You are here:

Pioneering fetal heart rate monitor

Published on


Pregnant lady undergoing fetal heart rate monitoring

Pioneering a fetal heart rate monitor

Tragically, around 3,200 babies are stillborn every year in the UK, that’s around nine every day, and thousands of women hospitalised with pregnancy complications that put babies’ lives at risk. However, thanks to funding from Action, a team of engineers and doctors at the University of Nottingham have developed a monitoring device that reads the heart signals of an unborn baby in the womb.

Using cutting-edge technology, the device reads the baby’s heart signals through electrodes placed on the mother’s skin. Doctors collect and interpret the signals and can then identify potential problems and intervene if necessary. The device is also portable and wireless, so can be worn by the mother for extended periods of time, while she moves around.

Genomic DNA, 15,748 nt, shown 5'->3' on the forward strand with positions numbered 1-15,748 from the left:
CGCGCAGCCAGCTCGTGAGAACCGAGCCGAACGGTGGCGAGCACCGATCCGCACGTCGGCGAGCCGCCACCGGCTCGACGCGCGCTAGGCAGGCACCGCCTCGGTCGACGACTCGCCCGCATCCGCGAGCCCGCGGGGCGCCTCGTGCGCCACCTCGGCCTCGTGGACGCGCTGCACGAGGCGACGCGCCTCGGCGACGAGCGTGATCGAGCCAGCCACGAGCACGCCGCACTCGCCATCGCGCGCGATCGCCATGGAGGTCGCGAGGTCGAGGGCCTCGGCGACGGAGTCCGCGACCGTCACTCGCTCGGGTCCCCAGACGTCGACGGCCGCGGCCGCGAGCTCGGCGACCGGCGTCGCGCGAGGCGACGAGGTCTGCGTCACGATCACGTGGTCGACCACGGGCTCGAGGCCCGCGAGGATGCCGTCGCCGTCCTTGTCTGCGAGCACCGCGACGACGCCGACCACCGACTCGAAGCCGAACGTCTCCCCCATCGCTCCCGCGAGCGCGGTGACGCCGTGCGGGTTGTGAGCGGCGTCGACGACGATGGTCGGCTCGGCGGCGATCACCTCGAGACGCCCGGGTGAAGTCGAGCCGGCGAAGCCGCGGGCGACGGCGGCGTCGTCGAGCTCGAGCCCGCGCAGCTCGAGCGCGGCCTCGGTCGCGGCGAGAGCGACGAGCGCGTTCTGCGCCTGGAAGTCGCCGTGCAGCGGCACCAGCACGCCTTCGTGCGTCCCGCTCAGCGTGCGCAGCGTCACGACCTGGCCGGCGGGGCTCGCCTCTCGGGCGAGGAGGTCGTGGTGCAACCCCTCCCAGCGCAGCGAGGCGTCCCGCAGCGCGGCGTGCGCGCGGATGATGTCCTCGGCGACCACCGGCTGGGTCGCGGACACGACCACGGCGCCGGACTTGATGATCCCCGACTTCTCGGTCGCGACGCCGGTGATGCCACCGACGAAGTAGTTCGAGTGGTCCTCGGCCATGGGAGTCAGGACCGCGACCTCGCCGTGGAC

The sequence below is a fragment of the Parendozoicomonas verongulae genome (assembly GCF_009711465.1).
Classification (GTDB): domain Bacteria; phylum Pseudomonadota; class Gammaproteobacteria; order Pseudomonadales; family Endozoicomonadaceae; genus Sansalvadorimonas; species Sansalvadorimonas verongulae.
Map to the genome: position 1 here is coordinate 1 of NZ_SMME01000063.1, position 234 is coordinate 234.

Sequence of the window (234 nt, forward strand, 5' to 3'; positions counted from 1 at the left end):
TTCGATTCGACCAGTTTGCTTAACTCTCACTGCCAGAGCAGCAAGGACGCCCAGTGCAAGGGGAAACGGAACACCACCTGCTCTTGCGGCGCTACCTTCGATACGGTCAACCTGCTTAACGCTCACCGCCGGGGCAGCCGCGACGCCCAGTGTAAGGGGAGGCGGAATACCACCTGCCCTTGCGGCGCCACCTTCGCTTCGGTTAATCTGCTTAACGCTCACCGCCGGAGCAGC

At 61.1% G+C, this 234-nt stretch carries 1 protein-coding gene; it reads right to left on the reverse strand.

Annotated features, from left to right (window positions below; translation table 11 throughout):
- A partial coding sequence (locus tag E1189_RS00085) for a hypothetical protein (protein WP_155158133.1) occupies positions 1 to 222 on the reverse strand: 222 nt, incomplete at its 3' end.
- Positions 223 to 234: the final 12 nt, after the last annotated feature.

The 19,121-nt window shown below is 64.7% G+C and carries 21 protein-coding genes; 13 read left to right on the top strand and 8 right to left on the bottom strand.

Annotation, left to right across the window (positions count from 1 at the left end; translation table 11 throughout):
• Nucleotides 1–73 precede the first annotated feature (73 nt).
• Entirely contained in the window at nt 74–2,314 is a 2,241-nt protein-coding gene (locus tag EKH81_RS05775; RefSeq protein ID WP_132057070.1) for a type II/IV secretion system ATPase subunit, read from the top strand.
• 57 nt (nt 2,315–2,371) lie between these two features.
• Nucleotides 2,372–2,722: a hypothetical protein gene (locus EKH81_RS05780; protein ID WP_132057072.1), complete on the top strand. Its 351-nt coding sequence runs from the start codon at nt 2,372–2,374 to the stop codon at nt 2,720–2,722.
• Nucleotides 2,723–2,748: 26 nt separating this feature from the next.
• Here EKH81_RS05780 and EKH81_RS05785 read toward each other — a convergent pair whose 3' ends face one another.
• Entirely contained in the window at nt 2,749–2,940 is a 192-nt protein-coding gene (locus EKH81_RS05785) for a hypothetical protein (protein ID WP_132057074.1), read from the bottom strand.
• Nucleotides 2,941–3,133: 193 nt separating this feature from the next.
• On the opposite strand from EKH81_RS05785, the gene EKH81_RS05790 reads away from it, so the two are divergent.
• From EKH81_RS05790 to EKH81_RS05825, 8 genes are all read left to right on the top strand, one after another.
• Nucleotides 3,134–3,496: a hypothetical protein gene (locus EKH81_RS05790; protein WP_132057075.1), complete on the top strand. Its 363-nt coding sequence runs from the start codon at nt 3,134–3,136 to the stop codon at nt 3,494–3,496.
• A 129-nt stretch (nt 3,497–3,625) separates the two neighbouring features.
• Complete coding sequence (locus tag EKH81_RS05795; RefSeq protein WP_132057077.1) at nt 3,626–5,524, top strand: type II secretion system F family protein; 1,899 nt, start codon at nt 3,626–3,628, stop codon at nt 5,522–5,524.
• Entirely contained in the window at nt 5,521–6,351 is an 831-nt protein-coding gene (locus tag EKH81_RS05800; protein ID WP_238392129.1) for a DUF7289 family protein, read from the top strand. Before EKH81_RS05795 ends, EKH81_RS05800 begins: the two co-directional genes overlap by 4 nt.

This method of measuring babies’ hearts, which enables the mother to move around, has never before been possible and opens the door to a new way of managing high-risk complications which occur in up to eight per cent of pregnancies. It was launched in the EU and UK in 2007 and was given the go-ahead in the US in 2012. The published results demonstrate a significantly reduced fetal and maternal heart rate confusion, with improved accuracy and reliability, allowing mothers to move around during labour.